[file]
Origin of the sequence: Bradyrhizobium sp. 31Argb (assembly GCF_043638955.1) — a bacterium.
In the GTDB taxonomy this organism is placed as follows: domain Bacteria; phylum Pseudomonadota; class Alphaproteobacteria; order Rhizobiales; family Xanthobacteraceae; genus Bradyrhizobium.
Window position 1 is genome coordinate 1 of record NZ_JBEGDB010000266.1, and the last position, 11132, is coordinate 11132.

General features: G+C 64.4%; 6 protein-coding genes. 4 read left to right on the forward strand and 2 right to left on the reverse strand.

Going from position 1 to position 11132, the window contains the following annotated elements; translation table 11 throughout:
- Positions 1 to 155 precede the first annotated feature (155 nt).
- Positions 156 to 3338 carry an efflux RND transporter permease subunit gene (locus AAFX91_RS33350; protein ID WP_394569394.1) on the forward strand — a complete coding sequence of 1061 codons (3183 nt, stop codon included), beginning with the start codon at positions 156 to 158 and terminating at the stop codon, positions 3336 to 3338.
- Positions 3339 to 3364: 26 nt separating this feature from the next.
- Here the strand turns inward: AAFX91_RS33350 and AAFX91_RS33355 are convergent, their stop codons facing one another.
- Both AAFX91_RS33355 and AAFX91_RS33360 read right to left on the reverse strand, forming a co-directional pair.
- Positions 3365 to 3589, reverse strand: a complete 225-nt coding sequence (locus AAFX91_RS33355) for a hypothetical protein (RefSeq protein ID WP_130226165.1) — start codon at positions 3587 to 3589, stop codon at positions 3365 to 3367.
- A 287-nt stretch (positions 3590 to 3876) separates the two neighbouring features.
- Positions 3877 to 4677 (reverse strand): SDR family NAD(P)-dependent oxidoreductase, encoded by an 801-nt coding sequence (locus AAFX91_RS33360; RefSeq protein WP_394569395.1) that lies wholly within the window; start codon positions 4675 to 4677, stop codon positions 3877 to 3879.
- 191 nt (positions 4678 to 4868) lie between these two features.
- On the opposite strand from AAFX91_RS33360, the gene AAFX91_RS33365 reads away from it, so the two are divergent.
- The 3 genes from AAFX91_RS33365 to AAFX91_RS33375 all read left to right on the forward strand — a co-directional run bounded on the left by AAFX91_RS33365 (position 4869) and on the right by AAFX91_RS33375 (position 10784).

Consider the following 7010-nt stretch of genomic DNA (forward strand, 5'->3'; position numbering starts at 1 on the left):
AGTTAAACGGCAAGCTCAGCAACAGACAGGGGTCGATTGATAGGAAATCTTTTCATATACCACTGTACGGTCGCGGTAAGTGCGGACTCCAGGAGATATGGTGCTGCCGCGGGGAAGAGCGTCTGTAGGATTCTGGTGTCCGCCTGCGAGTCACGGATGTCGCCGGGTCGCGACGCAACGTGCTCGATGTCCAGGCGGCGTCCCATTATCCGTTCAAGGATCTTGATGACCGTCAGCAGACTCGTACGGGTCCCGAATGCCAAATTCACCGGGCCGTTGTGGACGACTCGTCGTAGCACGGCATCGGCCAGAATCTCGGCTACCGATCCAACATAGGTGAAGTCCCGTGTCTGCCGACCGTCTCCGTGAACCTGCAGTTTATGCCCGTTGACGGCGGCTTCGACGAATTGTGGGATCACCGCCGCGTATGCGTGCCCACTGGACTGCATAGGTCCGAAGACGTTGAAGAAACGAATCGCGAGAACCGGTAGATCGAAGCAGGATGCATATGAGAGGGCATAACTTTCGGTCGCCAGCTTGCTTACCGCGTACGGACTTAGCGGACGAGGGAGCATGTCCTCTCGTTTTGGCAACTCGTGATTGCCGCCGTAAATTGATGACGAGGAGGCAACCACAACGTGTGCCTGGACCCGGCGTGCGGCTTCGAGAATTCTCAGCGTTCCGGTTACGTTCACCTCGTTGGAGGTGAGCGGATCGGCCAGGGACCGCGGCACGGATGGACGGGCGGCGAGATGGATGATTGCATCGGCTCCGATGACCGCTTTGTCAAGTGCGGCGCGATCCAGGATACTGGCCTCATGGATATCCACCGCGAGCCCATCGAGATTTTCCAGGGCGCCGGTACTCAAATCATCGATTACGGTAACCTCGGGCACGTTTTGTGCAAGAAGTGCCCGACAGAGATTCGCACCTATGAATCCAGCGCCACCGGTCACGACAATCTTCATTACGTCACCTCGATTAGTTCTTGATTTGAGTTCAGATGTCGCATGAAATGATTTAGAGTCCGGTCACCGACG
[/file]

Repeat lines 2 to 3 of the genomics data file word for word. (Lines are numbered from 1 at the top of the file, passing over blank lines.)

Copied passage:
In the GTDB taxonomy this organism is placed as follows: domain Bacteria; phylum Pseudomonadota; class Alphaproteobacteria; order Rhizobiales; family Xanthobacteraceae; genus Bradyrhizobium.
Window position 1 is genome coordinate 1 of record NZ_JBEGDB010000266.1, and the last position, 11132, is coordinate 11132.